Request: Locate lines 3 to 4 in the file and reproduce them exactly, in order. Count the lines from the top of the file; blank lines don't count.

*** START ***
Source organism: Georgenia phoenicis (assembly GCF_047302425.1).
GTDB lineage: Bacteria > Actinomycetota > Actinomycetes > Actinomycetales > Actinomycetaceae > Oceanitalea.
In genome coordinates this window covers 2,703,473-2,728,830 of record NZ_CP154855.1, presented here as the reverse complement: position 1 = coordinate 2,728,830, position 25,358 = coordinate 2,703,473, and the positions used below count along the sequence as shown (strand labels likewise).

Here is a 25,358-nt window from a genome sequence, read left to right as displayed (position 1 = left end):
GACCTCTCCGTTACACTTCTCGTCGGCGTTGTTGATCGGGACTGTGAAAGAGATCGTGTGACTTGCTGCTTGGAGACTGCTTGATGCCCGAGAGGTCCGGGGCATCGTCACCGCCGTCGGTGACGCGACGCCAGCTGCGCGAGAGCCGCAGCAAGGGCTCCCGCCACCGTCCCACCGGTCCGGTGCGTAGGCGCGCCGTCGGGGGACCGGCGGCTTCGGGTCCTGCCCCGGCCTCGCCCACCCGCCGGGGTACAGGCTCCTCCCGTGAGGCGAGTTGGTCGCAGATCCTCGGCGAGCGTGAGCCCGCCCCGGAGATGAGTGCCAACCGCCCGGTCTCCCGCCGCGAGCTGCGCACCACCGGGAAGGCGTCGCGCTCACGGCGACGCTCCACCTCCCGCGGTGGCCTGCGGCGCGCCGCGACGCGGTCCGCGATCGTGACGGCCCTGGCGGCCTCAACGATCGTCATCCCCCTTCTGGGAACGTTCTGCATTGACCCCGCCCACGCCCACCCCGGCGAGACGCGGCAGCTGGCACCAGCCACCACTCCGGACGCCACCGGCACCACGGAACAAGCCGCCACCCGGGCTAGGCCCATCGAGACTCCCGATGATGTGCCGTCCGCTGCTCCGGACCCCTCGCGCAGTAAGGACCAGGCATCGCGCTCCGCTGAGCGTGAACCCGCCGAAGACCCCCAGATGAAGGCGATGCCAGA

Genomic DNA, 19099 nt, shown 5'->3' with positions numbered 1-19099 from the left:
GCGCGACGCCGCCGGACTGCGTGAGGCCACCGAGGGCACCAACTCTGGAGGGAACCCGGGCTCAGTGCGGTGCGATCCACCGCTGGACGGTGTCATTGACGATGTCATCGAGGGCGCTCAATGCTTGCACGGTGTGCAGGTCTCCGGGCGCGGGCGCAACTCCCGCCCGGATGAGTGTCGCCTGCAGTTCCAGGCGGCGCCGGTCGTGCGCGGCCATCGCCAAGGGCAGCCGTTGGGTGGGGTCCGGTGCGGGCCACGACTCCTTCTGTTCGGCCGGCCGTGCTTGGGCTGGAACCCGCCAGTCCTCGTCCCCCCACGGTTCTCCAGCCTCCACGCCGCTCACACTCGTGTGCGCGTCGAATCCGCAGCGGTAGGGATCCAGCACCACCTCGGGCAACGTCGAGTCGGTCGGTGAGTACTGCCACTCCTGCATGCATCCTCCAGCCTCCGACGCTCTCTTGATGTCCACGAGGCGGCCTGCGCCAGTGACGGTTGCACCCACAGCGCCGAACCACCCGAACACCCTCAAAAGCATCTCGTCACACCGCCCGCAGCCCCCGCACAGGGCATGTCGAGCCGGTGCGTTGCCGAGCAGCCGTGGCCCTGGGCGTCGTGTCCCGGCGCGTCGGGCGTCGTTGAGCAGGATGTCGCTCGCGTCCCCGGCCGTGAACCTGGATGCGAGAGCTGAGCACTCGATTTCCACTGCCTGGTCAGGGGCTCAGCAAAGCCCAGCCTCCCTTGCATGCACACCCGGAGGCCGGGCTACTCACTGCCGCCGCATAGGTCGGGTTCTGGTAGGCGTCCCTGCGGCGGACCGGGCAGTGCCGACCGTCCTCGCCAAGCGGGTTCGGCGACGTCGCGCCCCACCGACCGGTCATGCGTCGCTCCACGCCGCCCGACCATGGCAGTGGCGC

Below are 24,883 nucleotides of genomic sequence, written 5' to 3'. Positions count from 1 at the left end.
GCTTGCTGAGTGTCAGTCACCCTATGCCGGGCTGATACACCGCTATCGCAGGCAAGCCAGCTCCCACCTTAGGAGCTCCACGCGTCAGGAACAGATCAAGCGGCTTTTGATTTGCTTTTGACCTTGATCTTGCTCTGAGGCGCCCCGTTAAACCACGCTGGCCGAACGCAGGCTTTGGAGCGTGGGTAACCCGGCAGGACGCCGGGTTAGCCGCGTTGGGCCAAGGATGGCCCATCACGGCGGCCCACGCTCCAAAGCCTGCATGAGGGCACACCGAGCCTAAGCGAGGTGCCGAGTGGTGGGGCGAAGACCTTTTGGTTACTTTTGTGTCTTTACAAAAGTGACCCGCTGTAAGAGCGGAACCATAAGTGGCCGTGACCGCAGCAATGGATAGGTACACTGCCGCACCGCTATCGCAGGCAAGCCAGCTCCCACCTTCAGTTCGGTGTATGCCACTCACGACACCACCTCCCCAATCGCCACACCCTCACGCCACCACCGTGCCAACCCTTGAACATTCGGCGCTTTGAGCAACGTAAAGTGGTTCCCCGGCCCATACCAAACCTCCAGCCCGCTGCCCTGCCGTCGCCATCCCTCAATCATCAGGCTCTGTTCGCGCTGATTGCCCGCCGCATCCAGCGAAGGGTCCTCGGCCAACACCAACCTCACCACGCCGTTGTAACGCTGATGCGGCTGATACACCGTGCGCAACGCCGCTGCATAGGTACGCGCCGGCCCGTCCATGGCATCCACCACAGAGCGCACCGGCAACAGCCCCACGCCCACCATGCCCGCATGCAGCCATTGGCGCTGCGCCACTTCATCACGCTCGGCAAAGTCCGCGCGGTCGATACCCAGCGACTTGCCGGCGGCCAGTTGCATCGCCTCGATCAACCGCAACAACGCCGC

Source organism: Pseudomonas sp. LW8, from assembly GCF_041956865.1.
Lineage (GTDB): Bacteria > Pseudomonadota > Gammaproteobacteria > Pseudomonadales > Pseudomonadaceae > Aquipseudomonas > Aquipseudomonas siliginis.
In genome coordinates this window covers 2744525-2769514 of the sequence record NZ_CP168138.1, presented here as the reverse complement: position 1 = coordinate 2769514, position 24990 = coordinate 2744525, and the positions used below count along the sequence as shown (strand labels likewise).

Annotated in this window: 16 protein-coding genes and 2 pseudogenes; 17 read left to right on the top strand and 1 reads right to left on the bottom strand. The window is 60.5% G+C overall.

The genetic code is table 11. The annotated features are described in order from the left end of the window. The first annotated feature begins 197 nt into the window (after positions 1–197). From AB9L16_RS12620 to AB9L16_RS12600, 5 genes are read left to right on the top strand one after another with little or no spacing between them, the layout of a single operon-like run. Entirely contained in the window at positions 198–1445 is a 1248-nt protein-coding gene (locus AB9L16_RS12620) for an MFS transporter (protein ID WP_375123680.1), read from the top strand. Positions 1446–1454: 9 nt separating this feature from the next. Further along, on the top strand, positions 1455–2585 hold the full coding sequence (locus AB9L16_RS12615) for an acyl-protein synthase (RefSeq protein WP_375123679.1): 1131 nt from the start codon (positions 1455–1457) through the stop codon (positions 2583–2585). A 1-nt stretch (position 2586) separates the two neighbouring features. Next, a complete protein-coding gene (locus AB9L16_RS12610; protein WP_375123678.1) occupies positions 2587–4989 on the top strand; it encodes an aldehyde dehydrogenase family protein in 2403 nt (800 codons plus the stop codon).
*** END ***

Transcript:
In genome coordinates this window covers 2,703,473-2,728,830 of record NZ_CP154855.1, presented here as the reverse complement: position 1 = coordinate 2,728,830, position 25,358 = coordinate 2,703,473, and the positions used below count along the sequence as shown (strand labels likewise).

Here is a 25,358-nt window from a genome sequence, read left to right as displayed (position 1 = left end):